Why are we called sheep?

Know that Yahweh, he is God. It is he who has made us, and we are his. We are his people, and the sheep of his pasture.

– Psalm 100:3 (WEB)

Through out the Bible, God’s people are referred to as sheep. But why sheep? Why not some other animal like horses, oxen or donkeys?

We think about the nature of sheep, how wayward they are. They tend to get into trouble and need the constant care of a shepherd to protect or rescue them. Of course, other animals can get into trouble, too. Personally, I think the stubborness of a donkey would make it a good human representative. But there is another trait that I think explains why we’re called sheep.

Oxen and donkeys are working animals, used to plow fields, grind grain, and carry loads. Sheep are not working animals. You won’t find sheep under a yoke pulling a plow, or grinding grain. People don’t ride sheep. They can do nothing to earn favor with their owners. They grow wool, but that takes no effort on their part. When you think about it, wool is more a product of the good care that the shepherd provides. The shepherd works to lead the sheep to water and good pasture. All the sheep do is follow the shepherd and eat grass.

How does this help your understanding of being called a sheep?


Update: I noticed that another analogy of God’s people is similar in this regard. A vine is also not used for work (Ezekiel 15:1-8).

Sanctification: Which Chapter Are You?

Step by StepLately I’ve thought about the first half of Paul’s epistle to the Romans, and how the development of Paul’s argument seems to parallel the progress of our walk with Jesus. Paul begins with describing the dire state of the unbeliever (chapters 1-3), then moves on to salvation (chapters 3-5), then to sanctification (chapters 6-8). Paul’s intention is that each one of us progress in life through to chapter 8; that we don’t get stuck in some earlier chapter (i.e. be satisfied with just being saved, or even be satisfied without salvation).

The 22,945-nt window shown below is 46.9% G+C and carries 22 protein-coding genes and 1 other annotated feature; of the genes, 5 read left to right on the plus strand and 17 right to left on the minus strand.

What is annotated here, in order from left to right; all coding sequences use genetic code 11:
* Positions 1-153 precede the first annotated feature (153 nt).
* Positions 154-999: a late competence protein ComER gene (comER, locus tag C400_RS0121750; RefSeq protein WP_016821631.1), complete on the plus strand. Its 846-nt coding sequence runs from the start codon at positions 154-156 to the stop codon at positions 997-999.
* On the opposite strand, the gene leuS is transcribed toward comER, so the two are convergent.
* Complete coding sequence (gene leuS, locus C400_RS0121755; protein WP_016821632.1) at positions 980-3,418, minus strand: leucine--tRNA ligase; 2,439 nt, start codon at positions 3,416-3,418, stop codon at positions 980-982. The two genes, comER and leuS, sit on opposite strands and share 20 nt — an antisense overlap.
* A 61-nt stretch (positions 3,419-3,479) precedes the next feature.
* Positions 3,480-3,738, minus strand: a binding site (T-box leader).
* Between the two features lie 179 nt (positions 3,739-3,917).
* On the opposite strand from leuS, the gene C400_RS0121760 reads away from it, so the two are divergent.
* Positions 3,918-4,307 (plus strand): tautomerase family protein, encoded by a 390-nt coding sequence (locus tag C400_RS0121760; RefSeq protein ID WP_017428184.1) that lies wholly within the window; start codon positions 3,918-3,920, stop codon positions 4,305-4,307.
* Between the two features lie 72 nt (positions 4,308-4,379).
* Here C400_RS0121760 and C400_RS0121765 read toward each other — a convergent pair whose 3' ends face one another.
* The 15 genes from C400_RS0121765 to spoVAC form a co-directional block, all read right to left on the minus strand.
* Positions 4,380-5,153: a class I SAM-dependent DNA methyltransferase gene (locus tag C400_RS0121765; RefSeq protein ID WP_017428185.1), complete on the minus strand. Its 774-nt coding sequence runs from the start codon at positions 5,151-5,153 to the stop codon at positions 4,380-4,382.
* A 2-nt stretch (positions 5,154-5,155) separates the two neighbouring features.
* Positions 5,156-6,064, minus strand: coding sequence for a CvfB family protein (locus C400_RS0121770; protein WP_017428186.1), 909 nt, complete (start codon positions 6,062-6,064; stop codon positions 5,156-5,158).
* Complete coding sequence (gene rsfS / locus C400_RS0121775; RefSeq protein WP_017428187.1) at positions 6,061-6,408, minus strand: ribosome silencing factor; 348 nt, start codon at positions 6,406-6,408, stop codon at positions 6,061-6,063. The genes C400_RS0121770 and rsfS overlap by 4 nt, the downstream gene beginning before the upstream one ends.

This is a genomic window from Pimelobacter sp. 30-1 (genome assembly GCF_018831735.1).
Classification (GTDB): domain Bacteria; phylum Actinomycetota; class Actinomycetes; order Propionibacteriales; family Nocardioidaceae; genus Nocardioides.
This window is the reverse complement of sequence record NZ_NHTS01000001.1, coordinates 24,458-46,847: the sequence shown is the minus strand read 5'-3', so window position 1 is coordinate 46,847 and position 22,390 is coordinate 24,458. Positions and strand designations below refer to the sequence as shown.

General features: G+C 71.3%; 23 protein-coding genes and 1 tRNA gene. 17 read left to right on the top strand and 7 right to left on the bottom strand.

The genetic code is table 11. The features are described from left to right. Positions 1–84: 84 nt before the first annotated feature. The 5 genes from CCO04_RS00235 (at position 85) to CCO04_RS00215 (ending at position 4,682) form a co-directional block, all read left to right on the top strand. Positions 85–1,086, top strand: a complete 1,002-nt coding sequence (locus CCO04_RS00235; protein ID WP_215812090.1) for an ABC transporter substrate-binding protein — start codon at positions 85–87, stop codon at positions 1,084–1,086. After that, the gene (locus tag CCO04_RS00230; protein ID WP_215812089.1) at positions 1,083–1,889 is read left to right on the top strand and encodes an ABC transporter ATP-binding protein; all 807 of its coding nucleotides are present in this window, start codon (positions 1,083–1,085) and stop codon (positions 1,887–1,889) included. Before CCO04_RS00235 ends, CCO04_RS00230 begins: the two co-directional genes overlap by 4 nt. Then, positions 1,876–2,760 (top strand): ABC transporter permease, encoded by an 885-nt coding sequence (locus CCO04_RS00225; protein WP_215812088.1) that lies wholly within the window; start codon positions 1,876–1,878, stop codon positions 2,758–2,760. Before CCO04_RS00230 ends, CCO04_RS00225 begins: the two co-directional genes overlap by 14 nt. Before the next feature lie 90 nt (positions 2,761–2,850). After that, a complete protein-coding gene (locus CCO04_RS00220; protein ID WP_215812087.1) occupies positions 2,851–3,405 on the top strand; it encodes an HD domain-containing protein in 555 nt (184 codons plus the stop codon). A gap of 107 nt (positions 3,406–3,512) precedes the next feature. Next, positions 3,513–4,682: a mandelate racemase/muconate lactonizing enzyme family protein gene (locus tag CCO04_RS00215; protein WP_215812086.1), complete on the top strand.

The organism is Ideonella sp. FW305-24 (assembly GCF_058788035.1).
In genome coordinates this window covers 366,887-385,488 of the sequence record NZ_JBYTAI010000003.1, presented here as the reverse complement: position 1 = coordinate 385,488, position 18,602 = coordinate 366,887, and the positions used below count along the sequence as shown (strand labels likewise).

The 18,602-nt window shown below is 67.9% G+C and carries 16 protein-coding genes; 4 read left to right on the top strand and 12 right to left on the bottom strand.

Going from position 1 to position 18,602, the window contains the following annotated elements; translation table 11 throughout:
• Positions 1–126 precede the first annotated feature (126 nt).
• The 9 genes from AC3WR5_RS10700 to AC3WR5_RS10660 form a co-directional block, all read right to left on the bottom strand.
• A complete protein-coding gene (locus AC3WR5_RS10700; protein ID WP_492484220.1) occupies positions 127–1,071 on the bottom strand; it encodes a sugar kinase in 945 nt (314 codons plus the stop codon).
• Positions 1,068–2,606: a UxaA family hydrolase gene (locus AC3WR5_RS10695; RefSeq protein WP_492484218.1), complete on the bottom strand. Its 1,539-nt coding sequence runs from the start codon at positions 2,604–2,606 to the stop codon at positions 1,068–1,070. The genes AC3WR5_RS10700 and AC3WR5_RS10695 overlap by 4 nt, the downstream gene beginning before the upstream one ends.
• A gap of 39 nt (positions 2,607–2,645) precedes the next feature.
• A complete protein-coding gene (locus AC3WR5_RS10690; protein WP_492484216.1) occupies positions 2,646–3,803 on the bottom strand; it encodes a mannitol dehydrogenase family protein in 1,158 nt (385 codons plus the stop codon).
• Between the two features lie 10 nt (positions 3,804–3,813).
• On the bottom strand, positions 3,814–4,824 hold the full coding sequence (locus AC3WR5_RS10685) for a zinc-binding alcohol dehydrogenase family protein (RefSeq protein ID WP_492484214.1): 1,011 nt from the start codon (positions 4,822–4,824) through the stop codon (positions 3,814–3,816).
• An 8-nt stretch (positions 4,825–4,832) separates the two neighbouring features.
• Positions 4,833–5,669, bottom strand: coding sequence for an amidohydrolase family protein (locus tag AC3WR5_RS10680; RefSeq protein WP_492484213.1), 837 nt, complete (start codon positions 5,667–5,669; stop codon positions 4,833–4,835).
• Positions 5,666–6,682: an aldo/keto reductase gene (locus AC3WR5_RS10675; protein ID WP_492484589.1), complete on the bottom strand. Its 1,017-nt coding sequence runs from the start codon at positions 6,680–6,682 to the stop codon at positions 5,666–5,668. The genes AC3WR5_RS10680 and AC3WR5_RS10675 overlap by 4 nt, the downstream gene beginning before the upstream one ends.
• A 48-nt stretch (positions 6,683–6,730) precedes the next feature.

If you’re like most Christians, you probably find living a righteous, God-honoring life to be a difficult, if not impossible, task. You may be in the habit of condemning yourself for your lack of victory over sin. You may even have given up trying. If so, my latest writing, Victory Over Sin, was written to help you understand that, just as salvation is not by works, neither is sanctification by works. God does the work.

Website Changed to WordPress

As you can see, I’ve changed the website again. The main URL is still the same, but now I’m running under WordPress rather than my half-baked home-brew kludge. This will allow me to easily organize and maintain the site and concentrate more on posting.

Virtually all of the old material (over 1.3 megabytes) has been transfered to the new site and is listed on the right side of this page. Most of the HTML has been cleaned up, but some pages still need work (notably the Discipleship Class notes). There are also some broken links to outside sites that need fixing. If you notice any glitches, just let me know.

I am also in the final stages of self-publishing my book, Seeing Jesus – A Disciple’s Perspective. I’m just waiting for the final proofreader’s inputs, then I’ll publish it through Amazon’s CreateSpace website.